These precipitation patterns can be further investigated through analysis of the 200-mb geopotential height anomalies. Figure 10 shows the breakdown of the 200-mb geopotential height anomalies for both El Niño and La Niña days (similar to Figs. 9 and 10). In phases 2&3 for both El Niño and La Niña days, a negative geopotential height anomaly in the western United States is strengthened by constructive interference with the ENSO signal (Figs. 10a–c, m–o). This results in southwesterly flow over the warm Gulf of Mexico which corresponds to a positive precipitation anomaly in the Southeast United States. The dry anomaly in the southern area of the United States in phases 8&1 (Figs. 10j–l, v–x) can be associated with the geopotential dipole which constructively interferes to bring a northeasterly flow to the region. Phases 2&3 and 8&1 during El Niño (Figs. 10a–c, j–l) act to extend the jet over the west coast and strengthen over the Southeast United States. Phases 6&7 (Figs. 10g–i) shows warmer and wet conditions in the East and Gulf states and the El Niño signal reinforces wet conditions in the East.

Phases 4&5 and 6&7 of the MJO during La Niña (Figs. 10p–u) act to weaken the jet in the Southeast and East United States, leading to dry conditions in these regions. Phases 8&1 during La Niña (Figs. 10v–x) show destructive interference with opposing effects on the jet stream over the southeastern states, bringing cold and dry conditions to the West Coast. The joint influence of both the MJO and ENSO on the circulation patterns advects air through regions which warm and moisten or cool and dry the air, corresponding to the precipitation anomalies seen.

The responses from individual El Niño and La Niña events prove to be highly variable. The 1997/98 El Niño event was a particularly strong warm event and the MJO phase breakdowns are plotted in Fig. 11. The composites show the MJO phases for all days during the November 1997/April 1998 El Niño event that also exceeded one standard deviation on the MJO index. The entire November–April 1997/98 season is used for this case study, because the entire season was categorized as a positive ENSO phase according to the NOAA Climate Prediction Center criteria. Figure 11a composites the MJO-forced anomaly (the seasonal cycle and 120-day running mean removed) in which the MJO was in phases 2&3. The center column composites the anomaly associated only with El Niño (i.e., the centered 120-day running mean), and the right column is the sum of the MJO and El Niño anomalies broken down by MJO phase.

In the Gulf states, particularly Florida, and in California, we see the expected positive rainfall anomalies during an El Niño event. In phases 4&5, however, the MJO signal is strongly negative in California, denoted by the black boxes in the panels. There is destructive interference between the MJO and ENSO signals. The MJO signal dominates the teleconnection response and the result is a negative rainfall anomaly in California. Consequently, the negative rainfall teleconnection response in California from the MJO was weakened by the positive rainfall teleconnection response from El Niño. Conversely, in phases 6&7 (Figs. 11g–i) in the Gulf states, there is strong constructive interference between the MJO and El Niño signals, also denoted by the black boxes. Particularly along the southern East Coast, the positive rainfall from the combination of both oscillations’ teleconnections results in over a doubling of the magnitude of the rainfall anomaly from each individual signal.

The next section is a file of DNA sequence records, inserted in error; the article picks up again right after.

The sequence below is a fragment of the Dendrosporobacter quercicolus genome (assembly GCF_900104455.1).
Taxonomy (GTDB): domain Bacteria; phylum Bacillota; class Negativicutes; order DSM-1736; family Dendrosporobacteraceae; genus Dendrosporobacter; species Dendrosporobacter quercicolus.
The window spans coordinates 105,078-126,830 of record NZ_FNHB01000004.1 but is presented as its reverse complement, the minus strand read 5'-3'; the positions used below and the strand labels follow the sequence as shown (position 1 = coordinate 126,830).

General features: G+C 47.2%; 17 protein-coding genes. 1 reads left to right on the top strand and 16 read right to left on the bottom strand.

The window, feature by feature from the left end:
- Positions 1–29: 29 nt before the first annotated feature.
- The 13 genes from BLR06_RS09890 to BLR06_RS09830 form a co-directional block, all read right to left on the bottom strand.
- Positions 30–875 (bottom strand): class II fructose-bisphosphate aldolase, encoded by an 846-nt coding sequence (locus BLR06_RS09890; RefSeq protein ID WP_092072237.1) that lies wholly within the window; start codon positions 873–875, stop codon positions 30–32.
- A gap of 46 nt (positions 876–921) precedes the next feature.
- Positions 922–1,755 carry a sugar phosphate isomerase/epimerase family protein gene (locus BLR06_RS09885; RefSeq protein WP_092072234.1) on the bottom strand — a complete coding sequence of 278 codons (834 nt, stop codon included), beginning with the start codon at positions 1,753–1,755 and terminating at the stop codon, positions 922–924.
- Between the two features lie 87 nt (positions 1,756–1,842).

Table 1 shows the explained variance of the anomalies for the winter (November–April) precipitation variance for both the California and Gulf regions denoted by the black boxes in the figures for all case studies. The explained rainfall variance in phases 4&5 in the California region is reduced from 43% to 18% due to the destructive interference from the MJO and ENSO signals. Additionally, the constructive interference in the Gulf region increases the explained variance from 18% (the MJO alone) to 29% (the MJO and ENSO signals combined). Table 2 shows the same explained variances, but for the ratio of the anomalies to the total annual rainfall variance. The numbers increase when dividing by the total annual variance, as expected, as this is a less conservative calculation of the ratio of the anomalies attributed to the individual climate modes and their combination to the total variance. The explained variances for the subsequent case studies are also included in Table 1 for the explained variance to winter precipitation variability and in Table 2 for the explained variance to annual precipitation variability.

The El Niño of 2015/16 was a notoriously strong event, with sea surface temperature anomalies of over 2.5°C according to the NOAA Climate Prediction Center ONI index. Many had hoped that the 2015/16 El Niño would bring rainfall to California as the state had been in a massive drought since 2012 (Siler et al. 2017). However, California received significantly less rainfall than forecasted and compared with other El Niño events of comparable magnitude (Siler et al. 2017).

Figure 12 shows the breakdown of the MJO and ENSO signals by phase for the November 2015–April 2016 season, in which the El Niño event was at its peak magnitude. The left column shows the signal associated with just the MJO forcing for active MJO days per phase. The center column shows the same days, but only the signal associated with El Niño. The right column sums the two signals for the same days to show interference. In phases 6&7 and 8&1 (Figs. 12g,j), the MJO brought an anomalously dry signal to the entire West Coast of the United States, denoted by a black box. Furthermore, the El Niño signal brought only a slight positive rainfall anomaly to the Pacific Northwest (Figs. 12h,k). The destructive interference of the two signals (Figs. 12i,l) shows that the MJO dominated the teleconnection response, and the result was a −2 mm day−1 anomaly along the western United States. The explained variance from the MJO alone was 7% and 13% in phases 6&7 and 8&1, respectively, and is reduced to 4% and 10%, respectively, due to destructive interference with the El Niño signal (see Table 1). This analysis shows that it was a combination of both the ENSO signal not bringing the expected rainfall and destructive interference with the MJO signal that resulted in the negative rainfall anomalies in Southern California during the 2015/16 winter.